Water of Leith flood works ‘over-engineered’

It has been claimed that flood works at Stockbridge and Canonmills were over-engineered. Picture: Kate Chandler
It has been claimed that flood works at Stockbridge and Canonmills were over-engineered. Picture: Kate Chandler
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BOTCHED flood works along the Water of Leith – which saw costs almost double to £30 million – are to go under the microscope before the remaining stages of the project get under way.

A review of the mismanaged scheme will be launched amid allegations the first phase in Stockbridge and Canonmills was “over-engineered” after the price tag soared from £18m to £30m and claims contractual disputes, similar to those blighting Edinburgh’s tramline, also led over-spending.

The specialist Governance, Risk and Best Value (GRBV) committee will probe what went wrong with the project to ensure lessons are learned for future stages.

It comes months after the troubleshooter who helped steer the tram project back on track was parachuted in to rescue the flood prevention scheme.

Chartered engineer Rob Leech was poached by council chiefs to oversee the proposed £25m flood prevention works due to take place in the west of the city.

Weekly meetings will now be held to ensure later stages of the project – to protect Murrayfield and Roseburn – are managed effectively and within budget.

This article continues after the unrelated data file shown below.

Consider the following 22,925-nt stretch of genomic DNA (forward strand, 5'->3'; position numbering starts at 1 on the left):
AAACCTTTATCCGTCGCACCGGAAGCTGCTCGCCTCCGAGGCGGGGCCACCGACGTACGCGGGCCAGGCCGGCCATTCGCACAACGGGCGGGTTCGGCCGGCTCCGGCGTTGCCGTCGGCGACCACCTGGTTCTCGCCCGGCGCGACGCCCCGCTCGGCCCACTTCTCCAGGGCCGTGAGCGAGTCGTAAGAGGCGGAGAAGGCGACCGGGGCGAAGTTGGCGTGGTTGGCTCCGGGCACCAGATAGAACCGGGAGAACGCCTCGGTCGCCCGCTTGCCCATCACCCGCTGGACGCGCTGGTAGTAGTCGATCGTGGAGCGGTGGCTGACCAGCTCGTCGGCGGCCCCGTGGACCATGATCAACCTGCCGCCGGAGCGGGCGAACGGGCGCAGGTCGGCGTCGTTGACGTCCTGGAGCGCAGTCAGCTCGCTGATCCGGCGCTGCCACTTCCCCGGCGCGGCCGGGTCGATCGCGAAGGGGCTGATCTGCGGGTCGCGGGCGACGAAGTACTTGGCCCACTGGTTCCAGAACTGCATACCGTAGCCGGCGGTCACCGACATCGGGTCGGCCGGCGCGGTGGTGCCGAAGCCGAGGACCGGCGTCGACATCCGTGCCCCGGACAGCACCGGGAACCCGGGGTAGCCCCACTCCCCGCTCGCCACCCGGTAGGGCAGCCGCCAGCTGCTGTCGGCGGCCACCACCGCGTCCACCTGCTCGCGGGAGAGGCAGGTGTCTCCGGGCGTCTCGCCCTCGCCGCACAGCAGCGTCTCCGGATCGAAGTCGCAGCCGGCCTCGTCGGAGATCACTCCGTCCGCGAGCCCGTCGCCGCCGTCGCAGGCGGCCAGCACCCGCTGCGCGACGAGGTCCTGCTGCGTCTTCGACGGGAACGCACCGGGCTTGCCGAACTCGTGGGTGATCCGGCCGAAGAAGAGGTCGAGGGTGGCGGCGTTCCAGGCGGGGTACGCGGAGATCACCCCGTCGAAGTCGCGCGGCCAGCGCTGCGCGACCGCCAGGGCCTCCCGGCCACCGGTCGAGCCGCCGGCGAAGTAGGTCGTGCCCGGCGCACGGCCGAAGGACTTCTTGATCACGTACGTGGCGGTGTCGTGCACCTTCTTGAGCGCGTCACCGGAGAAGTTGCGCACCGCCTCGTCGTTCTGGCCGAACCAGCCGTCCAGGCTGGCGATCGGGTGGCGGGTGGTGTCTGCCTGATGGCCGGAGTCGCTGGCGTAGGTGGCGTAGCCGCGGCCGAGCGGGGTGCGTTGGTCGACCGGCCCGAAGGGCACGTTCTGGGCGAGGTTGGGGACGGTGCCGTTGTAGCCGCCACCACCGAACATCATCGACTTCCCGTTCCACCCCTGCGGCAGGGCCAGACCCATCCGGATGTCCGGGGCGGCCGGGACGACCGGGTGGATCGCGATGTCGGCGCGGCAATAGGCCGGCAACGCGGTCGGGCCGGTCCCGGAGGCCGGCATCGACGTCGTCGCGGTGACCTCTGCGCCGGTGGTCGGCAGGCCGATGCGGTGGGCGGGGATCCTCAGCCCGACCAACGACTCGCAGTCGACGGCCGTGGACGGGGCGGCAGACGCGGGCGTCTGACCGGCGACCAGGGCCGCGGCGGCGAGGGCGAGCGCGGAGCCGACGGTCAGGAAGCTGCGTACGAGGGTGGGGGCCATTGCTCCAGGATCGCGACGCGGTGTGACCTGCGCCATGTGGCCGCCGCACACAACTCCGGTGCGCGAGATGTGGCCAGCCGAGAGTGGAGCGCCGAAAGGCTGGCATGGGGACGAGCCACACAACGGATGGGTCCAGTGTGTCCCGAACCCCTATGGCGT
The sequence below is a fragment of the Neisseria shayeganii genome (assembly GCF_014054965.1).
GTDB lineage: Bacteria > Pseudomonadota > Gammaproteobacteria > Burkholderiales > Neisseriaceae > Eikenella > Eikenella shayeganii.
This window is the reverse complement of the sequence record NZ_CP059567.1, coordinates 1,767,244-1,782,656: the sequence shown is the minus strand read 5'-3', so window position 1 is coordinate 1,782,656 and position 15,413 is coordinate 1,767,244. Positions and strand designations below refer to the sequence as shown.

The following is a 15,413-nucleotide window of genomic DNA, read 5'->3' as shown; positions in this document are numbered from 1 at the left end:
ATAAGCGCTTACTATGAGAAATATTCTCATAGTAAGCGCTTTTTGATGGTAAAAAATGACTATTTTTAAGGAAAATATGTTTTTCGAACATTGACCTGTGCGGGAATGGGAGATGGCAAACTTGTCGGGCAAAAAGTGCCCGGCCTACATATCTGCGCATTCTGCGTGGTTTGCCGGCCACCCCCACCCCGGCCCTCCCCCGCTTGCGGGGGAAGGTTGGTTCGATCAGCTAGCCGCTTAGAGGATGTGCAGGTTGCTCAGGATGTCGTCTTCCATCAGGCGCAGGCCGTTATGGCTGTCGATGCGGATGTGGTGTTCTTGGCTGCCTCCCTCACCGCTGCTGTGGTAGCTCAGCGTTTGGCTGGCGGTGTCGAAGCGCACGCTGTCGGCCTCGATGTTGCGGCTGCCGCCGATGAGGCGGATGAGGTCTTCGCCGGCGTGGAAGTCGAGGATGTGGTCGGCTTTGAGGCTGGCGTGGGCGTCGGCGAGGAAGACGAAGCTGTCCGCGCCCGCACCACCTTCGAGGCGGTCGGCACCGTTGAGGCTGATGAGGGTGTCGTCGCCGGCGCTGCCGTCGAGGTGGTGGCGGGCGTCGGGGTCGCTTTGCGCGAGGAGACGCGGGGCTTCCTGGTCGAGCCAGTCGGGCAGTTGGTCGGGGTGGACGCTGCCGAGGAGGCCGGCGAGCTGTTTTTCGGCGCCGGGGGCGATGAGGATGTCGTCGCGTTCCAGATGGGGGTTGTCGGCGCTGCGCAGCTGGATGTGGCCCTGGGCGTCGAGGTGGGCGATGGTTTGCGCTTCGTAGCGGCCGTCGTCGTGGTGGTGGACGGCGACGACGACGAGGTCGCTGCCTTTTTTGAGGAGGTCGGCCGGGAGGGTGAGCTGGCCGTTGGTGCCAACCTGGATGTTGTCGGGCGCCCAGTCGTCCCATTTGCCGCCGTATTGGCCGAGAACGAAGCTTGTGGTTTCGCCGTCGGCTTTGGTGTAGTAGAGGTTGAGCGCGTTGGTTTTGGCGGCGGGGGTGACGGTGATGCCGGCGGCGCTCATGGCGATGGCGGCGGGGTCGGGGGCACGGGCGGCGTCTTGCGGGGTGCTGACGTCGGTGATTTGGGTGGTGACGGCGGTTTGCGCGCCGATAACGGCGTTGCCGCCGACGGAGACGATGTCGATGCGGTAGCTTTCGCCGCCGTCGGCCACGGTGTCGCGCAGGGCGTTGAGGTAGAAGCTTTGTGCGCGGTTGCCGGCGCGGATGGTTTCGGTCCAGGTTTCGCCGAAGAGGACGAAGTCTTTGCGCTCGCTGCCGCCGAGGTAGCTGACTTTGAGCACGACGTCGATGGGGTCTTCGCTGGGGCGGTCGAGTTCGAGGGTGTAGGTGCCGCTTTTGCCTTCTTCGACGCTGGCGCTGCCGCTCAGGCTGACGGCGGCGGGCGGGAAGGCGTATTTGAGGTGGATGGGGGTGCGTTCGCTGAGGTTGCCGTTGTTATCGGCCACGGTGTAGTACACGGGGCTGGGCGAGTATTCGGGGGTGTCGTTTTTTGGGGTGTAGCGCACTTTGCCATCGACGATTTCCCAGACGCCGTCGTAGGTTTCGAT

A damning report into the Water of Leith flood prevention works is set to be heard in private by council chiefs on Thursday.

It is understood the city must plug a £6m black hole in finances to begin the second phase of the project, which will now be fitted with scaled-back defences because of the budget-bursting early stages.

Green councillor Nigel Bagshaw said the “mishandled” project had a “lower profile” than the trams and property repairs fiascos but followed the “same pattern”.

He said: “I’ve said for years now that the work in phase one around Stockbridge was over-engineered with the result that there is a gaping budget hole for phase two works in the Murrayfield area. And phase three is simply a far-off dream.

“So it is not just about how the project is overseen. It is also about looking at other more natural solutions rather than grasping at the highest-specification, heavily-engineered option.”

Echoing these views, Cllr Jason Rust of the Edinburgh Conservatives, said further scrutiny of the project was “right” and that overspends were “not acceptable”.

He said: “Given the recent economic climate it is even more incumbent upon the administration to get a handle on the situation.”

Cllr Jeremy Balfour said the committee will play a vital part in ensuring the next phases of the project were delivered on time and in line with project plans.

He said: “It is our priority to make sure lessons have been learned from the first phase of the project, and that these are acted upon. By providing an independent oversight of the scheme, we want to reassure all residents affected that we are doing everything we can to keep it on track.”